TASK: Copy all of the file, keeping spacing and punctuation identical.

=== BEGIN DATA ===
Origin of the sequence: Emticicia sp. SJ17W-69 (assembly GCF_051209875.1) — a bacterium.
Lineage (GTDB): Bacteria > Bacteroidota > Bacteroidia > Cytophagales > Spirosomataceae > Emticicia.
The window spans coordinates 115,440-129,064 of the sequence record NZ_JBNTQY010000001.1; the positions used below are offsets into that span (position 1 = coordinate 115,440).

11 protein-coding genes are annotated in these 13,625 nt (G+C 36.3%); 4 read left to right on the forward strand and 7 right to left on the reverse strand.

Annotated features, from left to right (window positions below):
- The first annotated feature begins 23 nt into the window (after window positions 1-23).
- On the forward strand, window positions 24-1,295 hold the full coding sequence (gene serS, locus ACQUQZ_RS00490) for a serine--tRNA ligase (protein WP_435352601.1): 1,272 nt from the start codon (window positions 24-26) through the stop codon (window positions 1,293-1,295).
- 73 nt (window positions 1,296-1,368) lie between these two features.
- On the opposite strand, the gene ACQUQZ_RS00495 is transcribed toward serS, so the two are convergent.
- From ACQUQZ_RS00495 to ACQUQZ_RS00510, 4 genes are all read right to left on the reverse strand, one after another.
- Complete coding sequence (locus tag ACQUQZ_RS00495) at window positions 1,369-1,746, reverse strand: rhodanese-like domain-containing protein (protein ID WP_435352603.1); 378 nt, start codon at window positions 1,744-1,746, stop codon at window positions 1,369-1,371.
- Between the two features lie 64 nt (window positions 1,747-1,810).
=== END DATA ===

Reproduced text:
Origin of the sequence: Emticicia sp. SJ17W-69 (assembly GCF_051209875.1) — a bacterium.
Lineage (GTDB): Bacteria > Bacteroidota > Bacteroidia > Cytophagales > Spirosomataceae > Emticicia.
The window spans coordinates 115,440-129,064 of the sequence record NZ_JBNTQY010000001.1; the positions used below are offsets into that span (position 1 = coordinate 115,440).

11 protein-coding genes are annotated in these 13,625 nt (G+C 36.3%); 4 read left to right on the forward strand and 7 right to left on the reverse strand.

Annotated features, from left to right (window positions below):
- The first annotated feature begins 23 nt into the window (after window positions 1-23).
- On the forward strand, window positions 24-1,295 hold the full coding sequence (gene serS, locus ACQUQZ_RS00490) for a serine--tRNA ligase (protein WP_435352601.1): 1,272 nt from the start codon (window positions 24-26) through the stop codon (window positions 1,293-1,295).
- 73 nt (window positions 1,296-1,368) lie between these two features.
- On the opposite strand, the gene ACQUQZ_RS00495 is transcribed toward serS, so the two are convergent.
- From ACQUQZ_RS00495 to ACQUQZ_RS00510, 4 genes are all read right to left on the reverse strand, one after another.
- Complete coding sequence (locus tag ACQUQZ_RS00495) at window positions 1,369-1,746, reverse strand: rhodanese-like domain-containing protein (protein ID WP_435352603.1); 378 nt, start codon at window positions 1,744-1,746, stop codon at window positions 1,369-1,371.
- Between the two features lie 64 nt (window positions 1,747-1,810).